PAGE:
July 24th Rosneft officially announced its interest in acquiring BP’s stake in TNK-BP. BP decided to exit the highly lucrative joint venture after several years of tensions with AAR, a consortium of Russian billionaires owning the other 50% in TNK-BP. AAR is already in talks with BP about a possible deal.
Analysts say the situation might end up as an alliance between BP and Rosneft to develop Arctic shelf. The previous cooperation attempt of two companies was blocked by AAR, which perceived the alliance as a violation of shareholder agreement between AAR and BP.
According to that agreement, BP needs AAR’s sanction to disclose any confidential information about TNK-BP to third parties and must conduct 90 days of «good faith» negotiations with AAR.
In fight with BP and Rosneft, oligarchs from AAR might look for support from Russian government. Any deal with state-owned Rosneft needs to be approved both by Russian antitrust authorities and Prime Minister Dmitri Medvedev.
The possible deal between BP and Rosneft will continue the trend of growing government control over Russian oil industry, started by YUKOS case. However, participants of AAR, unlike shareholders of YUKOS, are likely to receive a generous compensation for their assets.
VTB President Andrey Kostin
In a BBC interview with Stephen Sackur, President of VTB Bank Andrey Kostin says that when it comes to former Yukos chairman Mikhail Khodorkovsky’s time in prison, “enough is enough.”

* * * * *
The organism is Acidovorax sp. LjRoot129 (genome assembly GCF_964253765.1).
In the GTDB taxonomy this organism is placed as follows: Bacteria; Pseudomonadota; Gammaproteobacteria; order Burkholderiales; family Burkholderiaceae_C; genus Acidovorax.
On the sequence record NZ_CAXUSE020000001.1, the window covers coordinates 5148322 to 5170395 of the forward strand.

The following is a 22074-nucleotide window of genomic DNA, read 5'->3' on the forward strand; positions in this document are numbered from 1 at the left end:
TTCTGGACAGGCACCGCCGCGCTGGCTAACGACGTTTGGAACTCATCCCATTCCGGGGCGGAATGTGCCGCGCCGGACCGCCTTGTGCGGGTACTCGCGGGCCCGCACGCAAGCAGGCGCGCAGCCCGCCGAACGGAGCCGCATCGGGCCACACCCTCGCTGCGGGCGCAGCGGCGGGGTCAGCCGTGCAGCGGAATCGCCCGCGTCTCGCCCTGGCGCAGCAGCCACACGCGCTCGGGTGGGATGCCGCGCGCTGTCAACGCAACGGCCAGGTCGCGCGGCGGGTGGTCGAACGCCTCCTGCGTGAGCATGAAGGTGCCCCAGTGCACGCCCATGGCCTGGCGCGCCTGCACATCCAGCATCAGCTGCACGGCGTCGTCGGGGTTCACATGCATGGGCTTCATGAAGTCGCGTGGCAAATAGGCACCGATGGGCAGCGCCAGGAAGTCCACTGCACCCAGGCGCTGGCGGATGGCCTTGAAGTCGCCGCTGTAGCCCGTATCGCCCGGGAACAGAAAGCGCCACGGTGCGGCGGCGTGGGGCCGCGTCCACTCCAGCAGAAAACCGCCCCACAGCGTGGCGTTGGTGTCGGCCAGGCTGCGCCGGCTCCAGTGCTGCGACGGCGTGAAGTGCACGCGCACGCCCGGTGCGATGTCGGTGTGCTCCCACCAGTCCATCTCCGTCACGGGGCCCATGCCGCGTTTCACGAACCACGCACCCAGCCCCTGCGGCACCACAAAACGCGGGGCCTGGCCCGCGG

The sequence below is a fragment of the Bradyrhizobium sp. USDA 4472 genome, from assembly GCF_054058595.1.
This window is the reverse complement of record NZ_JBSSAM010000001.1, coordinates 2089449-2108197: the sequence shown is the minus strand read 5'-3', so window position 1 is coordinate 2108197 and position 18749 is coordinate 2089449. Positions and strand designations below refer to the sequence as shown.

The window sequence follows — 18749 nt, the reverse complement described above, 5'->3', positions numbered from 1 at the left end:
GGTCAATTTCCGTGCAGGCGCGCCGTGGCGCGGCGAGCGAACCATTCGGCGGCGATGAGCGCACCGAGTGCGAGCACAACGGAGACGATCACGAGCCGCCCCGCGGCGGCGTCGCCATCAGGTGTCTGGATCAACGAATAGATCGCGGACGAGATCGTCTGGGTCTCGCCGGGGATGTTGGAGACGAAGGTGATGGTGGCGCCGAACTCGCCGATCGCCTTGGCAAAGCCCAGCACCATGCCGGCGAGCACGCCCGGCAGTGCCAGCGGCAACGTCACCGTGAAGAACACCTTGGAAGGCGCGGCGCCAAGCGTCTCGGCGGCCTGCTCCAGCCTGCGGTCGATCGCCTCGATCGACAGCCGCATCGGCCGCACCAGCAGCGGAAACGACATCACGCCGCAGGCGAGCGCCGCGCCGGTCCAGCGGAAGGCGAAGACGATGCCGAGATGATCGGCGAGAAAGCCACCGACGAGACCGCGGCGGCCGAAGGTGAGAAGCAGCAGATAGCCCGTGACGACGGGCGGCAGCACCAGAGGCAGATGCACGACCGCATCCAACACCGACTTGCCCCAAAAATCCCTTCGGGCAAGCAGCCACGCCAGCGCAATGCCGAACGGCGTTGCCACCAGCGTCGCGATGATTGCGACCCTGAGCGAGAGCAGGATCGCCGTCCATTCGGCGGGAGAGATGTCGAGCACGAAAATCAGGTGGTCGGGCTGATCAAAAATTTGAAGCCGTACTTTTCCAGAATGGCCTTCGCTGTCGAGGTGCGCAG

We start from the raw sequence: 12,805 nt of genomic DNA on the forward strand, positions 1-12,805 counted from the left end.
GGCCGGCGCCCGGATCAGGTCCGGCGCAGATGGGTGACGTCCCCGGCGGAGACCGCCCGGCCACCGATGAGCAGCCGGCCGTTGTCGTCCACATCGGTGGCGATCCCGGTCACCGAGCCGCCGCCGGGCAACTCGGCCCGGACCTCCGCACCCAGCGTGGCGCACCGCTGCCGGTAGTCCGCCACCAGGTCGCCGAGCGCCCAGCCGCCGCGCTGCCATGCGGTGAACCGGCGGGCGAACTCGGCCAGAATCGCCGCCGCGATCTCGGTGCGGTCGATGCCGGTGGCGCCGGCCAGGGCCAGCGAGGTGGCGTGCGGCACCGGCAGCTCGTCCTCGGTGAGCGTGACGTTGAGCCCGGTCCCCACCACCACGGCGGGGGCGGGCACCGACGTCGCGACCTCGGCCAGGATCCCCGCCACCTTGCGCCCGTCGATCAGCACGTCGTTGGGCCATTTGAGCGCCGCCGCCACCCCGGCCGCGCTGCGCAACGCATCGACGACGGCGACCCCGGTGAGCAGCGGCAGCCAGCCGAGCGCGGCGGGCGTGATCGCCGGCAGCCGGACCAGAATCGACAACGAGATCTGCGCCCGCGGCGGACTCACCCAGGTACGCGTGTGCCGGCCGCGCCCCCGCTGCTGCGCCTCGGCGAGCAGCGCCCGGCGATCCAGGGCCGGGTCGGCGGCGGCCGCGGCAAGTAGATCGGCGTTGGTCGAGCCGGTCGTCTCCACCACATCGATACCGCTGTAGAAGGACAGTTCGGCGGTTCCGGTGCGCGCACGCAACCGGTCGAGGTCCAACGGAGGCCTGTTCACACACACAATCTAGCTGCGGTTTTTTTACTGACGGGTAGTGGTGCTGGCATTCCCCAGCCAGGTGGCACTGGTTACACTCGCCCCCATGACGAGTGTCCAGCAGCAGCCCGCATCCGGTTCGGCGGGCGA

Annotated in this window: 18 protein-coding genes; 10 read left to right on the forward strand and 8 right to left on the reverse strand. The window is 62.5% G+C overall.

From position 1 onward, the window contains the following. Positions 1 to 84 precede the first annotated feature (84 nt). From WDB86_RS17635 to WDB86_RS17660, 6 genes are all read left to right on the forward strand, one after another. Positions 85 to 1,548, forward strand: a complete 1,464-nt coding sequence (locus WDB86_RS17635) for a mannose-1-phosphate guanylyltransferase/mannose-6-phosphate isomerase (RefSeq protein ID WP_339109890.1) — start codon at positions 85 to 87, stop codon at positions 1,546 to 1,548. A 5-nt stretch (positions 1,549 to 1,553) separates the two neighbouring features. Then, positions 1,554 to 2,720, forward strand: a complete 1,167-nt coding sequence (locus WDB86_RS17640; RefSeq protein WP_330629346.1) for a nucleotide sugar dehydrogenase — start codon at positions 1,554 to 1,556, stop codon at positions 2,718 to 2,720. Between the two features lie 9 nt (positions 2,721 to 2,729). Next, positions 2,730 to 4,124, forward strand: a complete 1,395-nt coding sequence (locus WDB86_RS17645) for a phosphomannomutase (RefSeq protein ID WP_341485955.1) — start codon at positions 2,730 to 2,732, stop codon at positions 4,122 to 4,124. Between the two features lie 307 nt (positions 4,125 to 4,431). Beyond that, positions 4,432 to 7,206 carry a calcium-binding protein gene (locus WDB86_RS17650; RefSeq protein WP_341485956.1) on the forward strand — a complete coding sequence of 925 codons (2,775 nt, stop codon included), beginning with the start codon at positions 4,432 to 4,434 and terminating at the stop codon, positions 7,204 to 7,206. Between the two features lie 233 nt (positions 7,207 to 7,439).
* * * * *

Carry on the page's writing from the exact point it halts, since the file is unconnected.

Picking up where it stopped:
When pressed by Sackur, the Russian banker somewhat surprisingly (given his ties to Putin) says that Khodorkovsky should be set free and agrees with the interviewer that his release would be symbolically important, giving confidence to foreign investors.
To watch the whole interview, click here: http://news.bbc.co.uk/2/hi/programmes/hardtalk/9736303.stm.
As the Putin regime continues its crackdown on the growing opposition movement, a former KGB comrade of the president is now in trouble, with his family business “all but ruined by a blizzard of state inspections,” writes Fred Weir in the Christian Science Monitor.
Gennady Gudkov, a businessman and member of the “loyal opposition” in the Duma has been speaking at recent protests in the capital, hoping, as Weir reports, “to steer the protesters toward peaceful and constructive engagement with the authorities.”
But the Kremlin doesn’t see it that way. Russian bureaucrats have targeted his security firm, which has recently been visited by the police, fire department and the Moscow architectural control committee, leading to the suspension of its license for employees to carry guns and forcing him to sell his company at a loss.
“I took the path of Khodorkovsky,” Gudkov said, “and now I am really afraid.”
Read more here.